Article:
Do brands matter in pharma? Not as much as outcomes, patients say: study

Digital Patient Graphic
Pharma companies should be thinking about promoting evidence-based solutions that will appeal to patients, Accenture Life Sciences Managing Director Jim Cleffi says.

Pharma brands don’t matter nearly as much to consumers as results when it comes to new drugs, according to a new report.


Accenture Life Sciences found that 69% of patients said product benefits were more important than brand. Only 25% ranked brand loyalty or popularity as a top factor in their healthcare and product and treatment decisions.

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So instead of spending millions on brand advertising—or maybe along with it—pharma companies should be thinking about promoting evidence-based solutions that will appeal to these patients, Jim Cleffi, managing director at Accenture Life Sciences, said.

The recent inaugural survey of 8,000 patients in the U.S., U.K., France and Germany, which focused on product launches in the pharma industry, also found that only 38% of patients felt they had a lot of knowledge about products coming to market to treat their condition, while 25% had limited or no knowledge.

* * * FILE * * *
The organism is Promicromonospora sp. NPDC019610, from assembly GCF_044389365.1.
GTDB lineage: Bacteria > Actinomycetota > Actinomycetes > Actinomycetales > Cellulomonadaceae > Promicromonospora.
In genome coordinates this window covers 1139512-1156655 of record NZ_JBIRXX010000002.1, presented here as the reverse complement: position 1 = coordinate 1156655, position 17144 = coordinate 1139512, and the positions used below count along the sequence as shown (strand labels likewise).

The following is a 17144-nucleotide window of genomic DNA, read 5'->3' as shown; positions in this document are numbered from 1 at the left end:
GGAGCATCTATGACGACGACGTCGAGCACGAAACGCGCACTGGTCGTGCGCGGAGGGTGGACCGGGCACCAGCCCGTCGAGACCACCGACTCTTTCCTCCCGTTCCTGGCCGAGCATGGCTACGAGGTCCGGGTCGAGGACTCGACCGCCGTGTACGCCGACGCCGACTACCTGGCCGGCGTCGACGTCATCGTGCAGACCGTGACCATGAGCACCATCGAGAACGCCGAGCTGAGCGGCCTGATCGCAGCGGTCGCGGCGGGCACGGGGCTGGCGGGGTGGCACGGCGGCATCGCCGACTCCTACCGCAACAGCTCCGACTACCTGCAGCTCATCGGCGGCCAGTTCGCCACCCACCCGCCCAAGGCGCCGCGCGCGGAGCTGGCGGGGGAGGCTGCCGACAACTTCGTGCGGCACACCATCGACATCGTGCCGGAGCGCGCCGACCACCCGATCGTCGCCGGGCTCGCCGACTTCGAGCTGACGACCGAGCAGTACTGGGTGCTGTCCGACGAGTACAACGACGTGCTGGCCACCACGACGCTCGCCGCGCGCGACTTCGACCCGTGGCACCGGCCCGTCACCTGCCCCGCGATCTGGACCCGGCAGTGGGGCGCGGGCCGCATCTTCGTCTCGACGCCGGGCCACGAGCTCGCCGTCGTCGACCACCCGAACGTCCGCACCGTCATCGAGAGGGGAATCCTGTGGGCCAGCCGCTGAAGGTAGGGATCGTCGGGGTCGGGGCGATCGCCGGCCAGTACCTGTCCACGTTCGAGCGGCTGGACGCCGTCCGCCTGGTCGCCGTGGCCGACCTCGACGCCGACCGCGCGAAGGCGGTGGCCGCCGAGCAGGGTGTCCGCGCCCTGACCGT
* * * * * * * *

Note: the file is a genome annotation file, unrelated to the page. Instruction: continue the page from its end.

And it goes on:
“I think we’re underserving the notion that the patient’s role in the treatment decision is starting to become much more prevalent, especially as the cost burden becomes more and more,” Cleffi said. “Saying you’re patient centric is fine, but you’re still doing it in the context of the value that a pharma company gets predominantly through the provider and payer. The voice of the patient hasn’t been as dominant as it is and will be becoming.”

Treating patients as a population works for general treatments today with diseases like diabetes. However, as new personalized medicines to treat diseases such as cancer come to market and take into account individual genetics and biomarkers, that will force a change in what it means to be patient centric. Pharma will be required to go from a “population view of patient centricity to almost a population of one patient-centric view,” Cleffi said.

The opportunity for pharma is in informing patients better and earlier in the process with new product launches—starting before they are diagnosed, when they may be symptomatic or have lifestyle or genetic risks—according to the paper.

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